Fixing the Guides & Side by Side Milling

When I added the guides to the mill, they ended up in not quite the right position so up until now, the blade was guiding itself through the cut.  The placement of the guides also prevented me from tracking the blade back far enough onto the wheels.  I modify the mounting posts (1:15), track the blade (8:28), set the guides (12:13), and test the set up by milling a pair of logs (spruce and elm)(16:24).

1 - cutting the post

The mounts that I made for the guides ended up positioning them too far forward to too high.  The guides have some travel in them but that wasn’t nearly enough. To solve the issue I’m going to modify the mounts by cutting the post and welding in a step.

2 - extension

The step is a piece of 1/2″ bar stock.  The 1/2″ thickness will lower the position of the guides so the travel on them can be used.  The bar stock is cut to 3″ long.  The post stock is 2″ square, so this step will move the guides back 1″.  The guides need to move back 1/4″ for this 1 1/2″ blade but this saw can also run 2″ blades which means the guides need to be 3/4″ back from where they are now to properly engage a 2″ blade.  I went with a full inch so I had some leeway.

3 - cutting the adjuster'

I also need to remove the adjustment posts and move them accordingly.  I ended up notching the front of these posts so there would be room for the adjustment bolt on the guides.

4 - tracking the blade

Next I can work on tracking the blade.  In the set up video I did the tracking from the idle side by I ran out of travel before it was perfect.  My drive side has the same tracking adjustment so I could use those adjusters to get the blade to track back on the wheels.

5 - deflecting the blade

Now I can start setting the blades, starting with the thrust flange.  This needs to be 1/8″ from the back of the blade so it only engages with the blade when cutting force is applied.  That adjustment is done by loosening the tilt adjustment bolts and sliding the post in or out.  Next is the vertical position.  The guides need to deflect the blade by 1/4″ and the height is adjusted using the nuts on the top and bottom of the guide block.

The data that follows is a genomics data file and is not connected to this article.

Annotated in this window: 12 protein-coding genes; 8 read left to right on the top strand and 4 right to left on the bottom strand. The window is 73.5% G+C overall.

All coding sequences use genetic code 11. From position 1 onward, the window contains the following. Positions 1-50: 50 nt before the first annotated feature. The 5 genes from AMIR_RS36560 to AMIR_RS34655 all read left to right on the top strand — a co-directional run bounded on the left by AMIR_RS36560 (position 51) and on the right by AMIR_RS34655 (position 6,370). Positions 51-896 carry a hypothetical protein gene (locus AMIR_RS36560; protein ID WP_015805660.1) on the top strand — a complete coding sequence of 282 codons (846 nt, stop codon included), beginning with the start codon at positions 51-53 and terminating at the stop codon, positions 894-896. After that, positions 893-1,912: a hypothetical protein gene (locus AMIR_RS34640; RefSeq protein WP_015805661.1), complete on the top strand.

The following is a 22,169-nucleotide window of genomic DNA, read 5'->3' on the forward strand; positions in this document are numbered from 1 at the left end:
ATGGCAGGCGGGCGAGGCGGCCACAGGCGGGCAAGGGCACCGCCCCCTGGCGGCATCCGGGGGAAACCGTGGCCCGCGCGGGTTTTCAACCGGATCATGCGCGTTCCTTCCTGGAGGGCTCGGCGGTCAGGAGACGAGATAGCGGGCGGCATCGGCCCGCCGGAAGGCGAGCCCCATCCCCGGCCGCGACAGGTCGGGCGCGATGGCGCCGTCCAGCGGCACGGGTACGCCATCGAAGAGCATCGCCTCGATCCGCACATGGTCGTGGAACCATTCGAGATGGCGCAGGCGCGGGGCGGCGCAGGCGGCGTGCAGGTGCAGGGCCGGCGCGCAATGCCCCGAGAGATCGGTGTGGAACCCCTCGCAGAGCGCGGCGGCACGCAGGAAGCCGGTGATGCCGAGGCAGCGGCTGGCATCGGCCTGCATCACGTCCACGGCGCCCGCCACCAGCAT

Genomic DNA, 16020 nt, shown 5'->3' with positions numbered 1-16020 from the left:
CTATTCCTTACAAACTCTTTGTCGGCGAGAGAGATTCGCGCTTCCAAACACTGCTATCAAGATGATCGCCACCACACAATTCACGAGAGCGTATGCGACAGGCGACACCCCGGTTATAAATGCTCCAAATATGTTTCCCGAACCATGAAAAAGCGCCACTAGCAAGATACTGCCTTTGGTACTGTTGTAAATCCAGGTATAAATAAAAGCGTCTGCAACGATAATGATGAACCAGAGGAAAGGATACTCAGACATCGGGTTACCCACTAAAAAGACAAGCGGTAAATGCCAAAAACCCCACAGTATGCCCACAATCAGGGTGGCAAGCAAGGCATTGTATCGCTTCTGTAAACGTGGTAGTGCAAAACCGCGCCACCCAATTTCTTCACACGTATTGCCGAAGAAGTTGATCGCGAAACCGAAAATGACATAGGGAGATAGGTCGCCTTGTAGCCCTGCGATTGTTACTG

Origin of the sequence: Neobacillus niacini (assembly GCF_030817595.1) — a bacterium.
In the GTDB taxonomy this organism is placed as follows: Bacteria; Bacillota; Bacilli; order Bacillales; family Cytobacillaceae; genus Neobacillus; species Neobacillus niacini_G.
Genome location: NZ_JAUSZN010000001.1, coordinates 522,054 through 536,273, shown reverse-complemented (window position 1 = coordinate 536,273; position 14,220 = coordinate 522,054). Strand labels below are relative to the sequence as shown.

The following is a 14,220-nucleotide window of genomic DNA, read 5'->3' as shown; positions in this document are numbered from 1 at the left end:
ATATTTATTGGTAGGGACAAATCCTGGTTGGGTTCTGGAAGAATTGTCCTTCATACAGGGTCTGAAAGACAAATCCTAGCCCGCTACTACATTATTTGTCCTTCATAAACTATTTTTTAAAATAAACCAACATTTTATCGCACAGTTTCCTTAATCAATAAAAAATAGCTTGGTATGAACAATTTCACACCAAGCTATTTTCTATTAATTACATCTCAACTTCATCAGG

6 - parallel

Up next is parallelism.  Using a tool that extends the plane of the blade, I can measure to the bed at the front and back and adjust the tilt of the guide until the reading are equal.  I’ll repeat that process for the other guide. Once they are both parallel, I’ll tweak the height seeing until they both read the same distance from the bed.  Now the blade is parallel to the bed along its length and across its width.

7 - side by side milling

To test out the guides, I cut a pair of logs side by side.  One spruce log around 18″ in diameter and 10′ long and one elm log around 22″ in diameter and almost 12′ long.

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8 Responses

  1. Hi Matt, greetings from Seattle”,

    Nice work man all I can say is…
    Who needs a gym when they own their own saw mill.

    All the best,

      1. Thanks,

        I didn’t know they existed. I have to cut a couple inches off the end of my table saw’s fence tubes and didn’t want to use the sawzall and butcher it.

  2. Matt, would you be able to post about what the build costs were on this? I’ve been looking at Lucas swingmill for slabbing and they are great saws…but….but…the slabbing would mean a certain amount of waste.

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